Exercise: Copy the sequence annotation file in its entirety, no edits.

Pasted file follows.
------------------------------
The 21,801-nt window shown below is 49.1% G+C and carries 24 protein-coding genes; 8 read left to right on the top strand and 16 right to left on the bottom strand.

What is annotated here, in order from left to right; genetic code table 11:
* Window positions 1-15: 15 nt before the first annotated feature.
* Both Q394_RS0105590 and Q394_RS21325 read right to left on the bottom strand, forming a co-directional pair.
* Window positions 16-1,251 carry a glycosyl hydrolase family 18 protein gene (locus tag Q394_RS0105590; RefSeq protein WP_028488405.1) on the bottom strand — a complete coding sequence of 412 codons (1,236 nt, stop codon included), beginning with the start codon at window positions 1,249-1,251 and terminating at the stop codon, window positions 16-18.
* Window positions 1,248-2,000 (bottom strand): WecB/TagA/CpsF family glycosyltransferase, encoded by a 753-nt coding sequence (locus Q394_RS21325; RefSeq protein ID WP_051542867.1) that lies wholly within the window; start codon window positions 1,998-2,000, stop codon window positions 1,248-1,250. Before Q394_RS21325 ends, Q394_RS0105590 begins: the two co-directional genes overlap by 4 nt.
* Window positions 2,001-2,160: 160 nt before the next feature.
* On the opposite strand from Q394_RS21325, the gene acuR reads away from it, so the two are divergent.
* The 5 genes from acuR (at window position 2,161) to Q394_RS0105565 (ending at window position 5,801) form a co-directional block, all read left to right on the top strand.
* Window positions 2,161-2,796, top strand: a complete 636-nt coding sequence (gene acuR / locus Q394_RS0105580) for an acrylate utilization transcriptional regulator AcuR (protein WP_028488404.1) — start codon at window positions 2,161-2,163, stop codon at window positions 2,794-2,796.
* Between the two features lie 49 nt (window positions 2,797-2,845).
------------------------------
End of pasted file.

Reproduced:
The 21,801-nt window shown below is 49.1% G+C and carries 24 protein-coding genes; 8 read left to right on the top strand and 16 right to left on the bottom strand.

What is annotated here, in order from left to right; genetic code table 11:
* Window positions 1-15: 15 nt before the first annotated feature.
* Both Q394_RS0105590 and Q394_RS21325 read right to left on the bottom strand, forming a co-directional pair.
* Window positions 16-1,251 carry a glycosyl hydrolase family 18 protein gene (locus tag Q394_RS0105590; RefSeq protein WP_028488405.1) on the bottom strand — a complete coding sequence of 412 codons (1,236 nt, stop codon included), beginning with the start codon at window positions 1,249-1,251 and terminating at the stop codon, window positions 16-18.
* Window positions 1,248-2,000 (bottom strand): WecB/TagA/CpsF family glycosyltransferase, encoded by a 753-nt coding sequence (locus Q394_RS21325; RefSeq protein ID WP_051542867.1) that lies wholly within the window; start codon window positions 1,998-2,000, stop codon window positions 1,248-1,250. Before Q394_RS21325 ends, Q394_RS0105590 begins: the two co-directional genes overlap by 4 nt.
* Window positions 2,001-2,160: 160 nt before the next feature.
* On the opposite strand from Q394_RS21325, the gene acuR reads away from it, so the two are divergent.
* The 5 genes from acuR (at window position 2,161) to Q394_RS0105565 (ending at window position 5,801) form a co-directional block, all read left to right on the top strand.
* Window positions 2,161-2,796, top strand: a complete 636-nt coding sequence (gene acuR / locus Q394_RS0105580) for an acrylate utilization transcriptional regulator AcuR (protein WP_028488404.1) — start codon at window positions 2,161-2,163, stop codon at window positions 2,794-2,796.
* Between the two features lie 49 nt (window positions 2,797-2,845).